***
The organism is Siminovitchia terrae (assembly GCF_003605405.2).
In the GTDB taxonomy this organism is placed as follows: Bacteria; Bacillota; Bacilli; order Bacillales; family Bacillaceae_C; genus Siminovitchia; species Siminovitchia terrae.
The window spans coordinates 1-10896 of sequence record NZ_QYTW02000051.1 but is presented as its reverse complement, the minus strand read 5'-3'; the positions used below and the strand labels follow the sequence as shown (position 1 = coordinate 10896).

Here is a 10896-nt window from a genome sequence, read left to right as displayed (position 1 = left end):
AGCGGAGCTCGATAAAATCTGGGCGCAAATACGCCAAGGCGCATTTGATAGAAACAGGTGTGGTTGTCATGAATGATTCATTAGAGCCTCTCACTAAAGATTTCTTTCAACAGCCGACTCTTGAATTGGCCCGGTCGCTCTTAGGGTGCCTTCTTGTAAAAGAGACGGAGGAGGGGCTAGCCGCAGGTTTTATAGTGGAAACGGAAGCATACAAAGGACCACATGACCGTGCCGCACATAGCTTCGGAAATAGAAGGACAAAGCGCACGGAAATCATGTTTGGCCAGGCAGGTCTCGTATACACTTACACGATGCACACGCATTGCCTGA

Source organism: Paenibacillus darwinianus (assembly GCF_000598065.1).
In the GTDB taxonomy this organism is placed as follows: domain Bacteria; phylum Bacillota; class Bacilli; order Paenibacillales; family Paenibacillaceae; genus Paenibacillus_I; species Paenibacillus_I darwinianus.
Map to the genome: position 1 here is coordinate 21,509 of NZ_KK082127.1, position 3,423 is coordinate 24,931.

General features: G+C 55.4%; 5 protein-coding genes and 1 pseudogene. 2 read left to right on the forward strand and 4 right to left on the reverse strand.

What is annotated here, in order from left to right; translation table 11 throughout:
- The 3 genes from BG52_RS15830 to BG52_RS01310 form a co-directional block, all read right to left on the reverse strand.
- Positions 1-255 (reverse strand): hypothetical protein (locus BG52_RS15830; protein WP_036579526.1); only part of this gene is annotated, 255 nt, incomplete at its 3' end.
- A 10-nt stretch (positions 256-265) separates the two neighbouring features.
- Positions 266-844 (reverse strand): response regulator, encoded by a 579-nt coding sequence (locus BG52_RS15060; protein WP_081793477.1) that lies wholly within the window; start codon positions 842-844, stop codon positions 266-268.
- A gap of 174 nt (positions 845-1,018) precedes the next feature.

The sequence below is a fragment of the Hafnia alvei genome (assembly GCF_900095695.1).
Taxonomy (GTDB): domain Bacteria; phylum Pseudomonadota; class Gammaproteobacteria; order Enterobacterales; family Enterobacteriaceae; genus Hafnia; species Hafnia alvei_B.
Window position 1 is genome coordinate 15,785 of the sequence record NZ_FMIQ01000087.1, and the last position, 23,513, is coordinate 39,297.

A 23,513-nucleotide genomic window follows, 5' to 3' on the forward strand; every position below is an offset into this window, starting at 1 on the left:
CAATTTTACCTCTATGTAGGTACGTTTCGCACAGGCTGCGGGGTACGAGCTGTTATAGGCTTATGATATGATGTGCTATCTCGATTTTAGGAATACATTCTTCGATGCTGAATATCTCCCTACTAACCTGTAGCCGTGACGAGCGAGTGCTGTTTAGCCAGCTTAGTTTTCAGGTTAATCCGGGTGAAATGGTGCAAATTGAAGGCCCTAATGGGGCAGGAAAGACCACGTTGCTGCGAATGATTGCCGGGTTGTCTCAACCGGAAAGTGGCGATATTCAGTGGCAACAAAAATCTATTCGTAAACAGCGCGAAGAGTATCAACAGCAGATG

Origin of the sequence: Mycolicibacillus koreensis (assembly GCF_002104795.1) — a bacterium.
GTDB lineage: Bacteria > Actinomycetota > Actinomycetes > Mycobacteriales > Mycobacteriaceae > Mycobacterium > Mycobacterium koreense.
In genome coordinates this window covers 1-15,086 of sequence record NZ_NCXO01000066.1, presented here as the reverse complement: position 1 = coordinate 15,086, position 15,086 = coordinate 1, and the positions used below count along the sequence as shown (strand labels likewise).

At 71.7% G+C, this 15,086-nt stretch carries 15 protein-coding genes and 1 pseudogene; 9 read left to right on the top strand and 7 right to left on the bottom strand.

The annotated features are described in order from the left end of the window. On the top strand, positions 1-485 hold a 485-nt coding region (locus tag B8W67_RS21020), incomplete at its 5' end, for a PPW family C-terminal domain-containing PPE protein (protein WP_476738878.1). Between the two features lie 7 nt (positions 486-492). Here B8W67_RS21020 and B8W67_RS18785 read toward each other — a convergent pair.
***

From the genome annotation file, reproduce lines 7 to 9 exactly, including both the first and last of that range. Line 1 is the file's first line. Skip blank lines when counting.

In the GTDB taxonomy this organism is placed as follows: domain Bacteria; phylum Bacillota; class Bacilli; order Paenibacillales; family Paenibacillaceae; genus Paenibacillus_I; species Paenibacillus_I darwinianus.
Map to the genome: position 1 here is coordinate 21,509 of NZ_KK082127.1, position 3,423 is coordinate 24,931.

General features: G+C 55.4%; 5 protein-coding genes and 1 pseudogene. 2 read left to right on the forward strand and 4 right to left on the reverse strand.